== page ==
A drop of gold a little off the track was what led me to this two centimetre-long beetle on a twig by Lornie Trail. In form, the insect, with its scanty elytra that exposed dark wings and an abdomen with two prominent processes, is a marked departure from the norm of its order, though it is still a far cry from the neotenic extremes of female lycids and fireflies. The short forewings recall those of rove beetles, but the robust compound eyes and delicate mouthparts appear quite unstaphylinid in nature. Lymexylidae was another suggestion, but the specimen lacked the unwieldly, faintly zygopteran proportions of ship-timber beetles.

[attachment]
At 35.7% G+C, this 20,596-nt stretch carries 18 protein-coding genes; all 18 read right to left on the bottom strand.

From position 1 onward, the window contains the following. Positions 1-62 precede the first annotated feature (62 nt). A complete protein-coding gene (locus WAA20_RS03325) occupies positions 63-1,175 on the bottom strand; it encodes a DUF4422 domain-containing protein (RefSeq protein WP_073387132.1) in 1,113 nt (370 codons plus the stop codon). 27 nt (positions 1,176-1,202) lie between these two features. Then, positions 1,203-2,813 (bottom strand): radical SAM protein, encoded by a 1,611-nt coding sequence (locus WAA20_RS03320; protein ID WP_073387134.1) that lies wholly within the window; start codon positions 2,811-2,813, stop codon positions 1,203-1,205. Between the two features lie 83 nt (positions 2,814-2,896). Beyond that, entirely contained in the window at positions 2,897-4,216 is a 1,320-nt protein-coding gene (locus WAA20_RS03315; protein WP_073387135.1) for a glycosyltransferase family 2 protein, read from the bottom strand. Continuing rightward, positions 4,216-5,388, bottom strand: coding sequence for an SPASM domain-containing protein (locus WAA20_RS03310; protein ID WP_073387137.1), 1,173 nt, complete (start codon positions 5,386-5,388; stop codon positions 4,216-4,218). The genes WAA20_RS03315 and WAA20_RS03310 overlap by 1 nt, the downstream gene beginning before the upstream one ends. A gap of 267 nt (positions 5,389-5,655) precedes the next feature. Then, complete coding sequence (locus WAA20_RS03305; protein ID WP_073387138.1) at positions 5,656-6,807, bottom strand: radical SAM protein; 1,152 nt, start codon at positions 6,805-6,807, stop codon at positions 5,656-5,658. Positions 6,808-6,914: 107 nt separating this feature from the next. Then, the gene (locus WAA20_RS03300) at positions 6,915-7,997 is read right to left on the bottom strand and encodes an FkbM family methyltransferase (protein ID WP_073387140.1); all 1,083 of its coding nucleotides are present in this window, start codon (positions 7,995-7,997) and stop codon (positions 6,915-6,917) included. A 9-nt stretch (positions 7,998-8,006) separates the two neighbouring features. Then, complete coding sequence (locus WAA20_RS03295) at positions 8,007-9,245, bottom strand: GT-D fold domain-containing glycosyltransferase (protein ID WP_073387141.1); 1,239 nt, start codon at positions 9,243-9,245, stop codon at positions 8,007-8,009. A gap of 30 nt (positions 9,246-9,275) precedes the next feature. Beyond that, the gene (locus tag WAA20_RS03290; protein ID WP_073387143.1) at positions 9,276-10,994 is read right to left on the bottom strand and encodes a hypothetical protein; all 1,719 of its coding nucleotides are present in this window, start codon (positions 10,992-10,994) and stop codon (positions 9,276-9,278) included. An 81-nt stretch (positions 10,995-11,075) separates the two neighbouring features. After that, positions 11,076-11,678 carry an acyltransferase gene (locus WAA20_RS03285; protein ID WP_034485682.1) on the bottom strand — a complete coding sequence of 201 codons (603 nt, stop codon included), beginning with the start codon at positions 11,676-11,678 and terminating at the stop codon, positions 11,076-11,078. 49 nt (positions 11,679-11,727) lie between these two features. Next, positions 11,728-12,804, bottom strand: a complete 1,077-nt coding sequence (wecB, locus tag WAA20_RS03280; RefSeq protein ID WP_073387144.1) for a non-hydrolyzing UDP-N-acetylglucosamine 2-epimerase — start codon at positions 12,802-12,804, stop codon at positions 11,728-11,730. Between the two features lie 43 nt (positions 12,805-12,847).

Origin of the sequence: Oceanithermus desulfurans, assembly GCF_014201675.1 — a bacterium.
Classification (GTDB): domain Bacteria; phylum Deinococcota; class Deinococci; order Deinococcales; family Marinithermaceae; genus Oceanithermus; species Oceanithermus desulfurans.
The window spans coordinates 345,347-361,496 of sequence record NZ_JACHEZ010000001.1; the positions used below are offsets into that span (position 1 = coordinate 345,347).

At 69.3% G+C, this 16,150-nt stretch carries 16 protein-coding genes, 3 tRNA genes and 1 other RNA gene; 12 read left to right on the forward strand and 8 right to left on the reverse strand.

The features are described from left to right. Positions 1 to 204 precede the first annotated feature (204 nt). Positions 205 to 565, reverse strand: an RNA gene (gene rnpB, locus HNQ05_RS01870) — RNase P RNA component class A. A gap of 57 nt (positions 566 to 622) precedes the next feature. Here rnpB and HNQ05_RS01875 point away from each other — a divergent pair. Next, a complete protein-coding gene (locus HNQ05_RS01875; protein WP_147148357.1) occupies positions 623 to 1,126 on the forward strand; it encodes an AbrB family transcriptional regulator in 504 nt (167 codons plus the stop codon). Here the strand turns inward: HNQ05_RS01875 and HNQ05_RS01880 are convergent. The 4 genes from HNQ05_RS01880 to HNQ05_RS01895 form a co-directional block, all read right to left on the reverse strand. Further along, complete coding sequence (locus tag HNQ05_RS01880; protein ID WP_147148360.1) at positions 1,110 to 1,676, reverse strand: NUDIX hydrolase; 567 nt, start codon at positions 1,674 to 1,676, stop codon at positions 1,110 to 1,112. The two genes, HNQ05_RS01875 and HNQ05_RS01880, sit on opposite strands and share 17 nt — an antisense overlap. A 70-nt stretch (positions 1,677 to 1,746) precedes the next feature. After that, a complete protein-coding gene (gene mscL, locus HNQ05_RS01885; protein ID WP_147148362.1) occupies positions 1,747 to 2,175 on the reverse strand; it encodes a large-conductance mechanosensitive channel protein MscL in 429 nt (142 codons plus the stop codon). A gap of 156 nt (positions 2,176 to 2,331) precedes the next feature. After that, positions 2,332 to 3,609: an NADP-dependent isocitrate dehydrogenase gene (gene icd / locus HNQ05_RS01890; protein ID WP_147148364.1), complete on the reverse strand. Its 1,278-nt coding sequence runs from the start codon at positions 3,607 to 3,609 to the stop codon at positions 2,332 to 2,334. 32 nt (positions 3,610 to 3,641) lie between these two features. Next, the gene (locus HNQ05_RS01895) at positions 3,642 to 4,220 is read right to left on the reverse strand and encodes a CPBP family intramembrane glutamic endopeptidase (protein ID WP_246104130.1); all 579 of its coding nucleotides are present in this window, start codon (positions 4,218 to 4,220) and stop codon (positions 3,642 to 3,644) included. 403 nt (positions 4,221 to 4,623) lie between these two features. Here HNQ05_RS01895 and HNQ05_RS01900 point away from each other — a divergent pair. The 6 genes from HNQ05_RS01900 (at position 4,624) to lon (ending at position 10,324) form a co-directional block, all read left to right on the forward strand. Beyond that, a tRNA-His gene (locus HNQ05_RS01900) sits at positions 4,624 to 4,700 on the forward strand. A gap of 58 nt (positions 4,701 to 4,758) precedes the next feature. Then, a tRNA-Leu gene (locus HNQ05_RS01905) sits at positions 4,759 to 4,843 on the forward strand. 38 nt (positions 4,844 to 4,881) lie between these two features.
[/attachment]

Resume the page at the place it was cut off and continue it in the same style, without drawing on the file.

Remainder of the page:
The most helpful clue led to a paper that outlined one Ichthyurus octopunctatus from Java as an eight millimetre-long insect with a largely black head and antennae, but golden yellow face, mandibles and prothorax. The elytra are similarly coloured, save for a black outer margin, while the hindwings are iridescent with a milky tinge. The abdomen, however, is golden yellow and ends in a black apical segment. In form, though not in size, the animal described resembles another mysterious coleopteran encountered elsewhere in the reserves, and the generic label of 'fish tail' certainly fits both beasts. The cantharid, if this is indeed an aberrant soldier beetle, was unperturbed by the interest it aroused and continued its investigations of low shoots, assured perhaps by the bold hues that prompt caution in other creatures and have allowed its forebears to wander with a folly fatal to less vile bodies.